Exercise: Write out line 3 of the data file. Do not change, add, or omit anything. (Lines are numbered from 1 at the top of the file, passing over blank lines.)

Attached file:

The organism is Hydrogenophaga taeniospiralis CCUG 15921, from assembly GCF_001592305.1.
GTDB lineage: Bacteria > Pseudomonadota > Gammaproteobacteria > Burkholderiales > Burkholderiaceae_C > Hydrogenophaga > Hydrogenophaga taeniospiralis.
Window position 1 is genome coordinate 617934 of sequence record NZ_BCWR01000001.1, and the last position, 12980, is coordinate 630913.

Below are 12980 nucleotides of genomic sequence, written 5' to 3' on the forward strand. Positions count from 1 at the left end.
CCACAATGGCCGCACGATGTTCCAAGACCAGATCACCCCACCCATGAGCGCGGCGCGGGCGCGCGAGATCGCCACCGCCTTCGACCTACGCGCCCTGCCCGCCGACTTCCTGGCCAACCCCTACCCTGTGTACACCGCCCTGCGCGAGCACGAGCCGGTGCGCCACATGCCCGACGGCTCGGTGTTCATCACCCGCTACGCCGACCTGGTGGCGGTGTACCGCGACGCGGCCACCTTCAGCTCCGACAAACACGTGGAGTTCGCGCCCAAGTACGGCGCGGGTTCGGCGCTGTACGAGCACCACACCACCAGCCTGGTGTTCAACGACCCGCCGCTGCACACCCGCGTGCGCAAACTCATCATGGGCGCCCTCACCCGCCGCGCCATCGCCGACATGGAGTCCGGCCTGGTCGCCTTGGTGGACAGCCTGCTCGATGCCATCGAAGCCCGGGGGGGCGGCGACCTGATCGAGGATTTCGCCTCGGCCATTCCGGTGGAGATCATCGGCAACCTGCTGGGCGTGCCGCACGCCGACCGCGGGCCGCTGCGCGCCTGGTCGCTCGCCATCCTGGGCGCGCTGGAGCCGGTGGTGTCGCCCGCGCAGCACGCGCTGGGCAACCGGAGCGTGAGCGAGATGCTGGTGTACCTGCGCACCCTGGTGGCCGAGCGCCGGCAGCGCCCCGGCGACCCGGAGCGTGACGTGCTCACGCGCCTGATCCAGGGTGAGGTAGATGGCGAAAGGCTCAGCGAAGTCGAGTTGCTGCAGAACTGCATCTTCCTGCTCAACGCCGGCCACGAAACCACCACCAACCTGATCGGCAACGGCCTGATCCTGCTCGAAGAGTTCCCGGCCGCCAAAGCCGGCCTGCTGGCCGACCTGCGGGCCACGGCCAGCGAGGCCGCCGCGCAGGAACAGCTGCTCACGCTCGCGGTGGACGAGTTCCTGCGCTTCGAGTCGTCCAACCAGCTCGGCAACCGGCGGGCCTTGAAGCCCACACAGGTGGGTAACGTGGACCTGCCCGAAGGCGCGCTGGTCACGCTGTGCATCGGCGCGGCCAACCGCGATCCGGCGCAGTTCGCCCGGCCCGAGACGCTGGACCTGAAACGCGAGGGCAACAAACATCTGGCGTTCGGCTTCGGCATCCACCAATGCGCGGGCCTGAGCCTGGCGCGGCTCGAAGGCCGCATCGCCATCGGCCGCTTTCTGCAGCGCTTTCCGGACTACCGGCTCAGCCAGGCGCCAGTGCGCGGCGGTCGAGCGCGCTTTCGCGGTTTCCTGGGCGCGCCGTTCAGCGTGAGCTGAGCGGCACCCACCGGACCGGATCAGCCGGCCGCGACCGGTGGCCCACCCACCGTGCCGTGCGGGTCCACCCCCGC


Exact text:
Window position 1 is genome coordinate 617934 of sequence record NZ_BCWR01000001.1, and the last position, 12980, is coordinate 630913.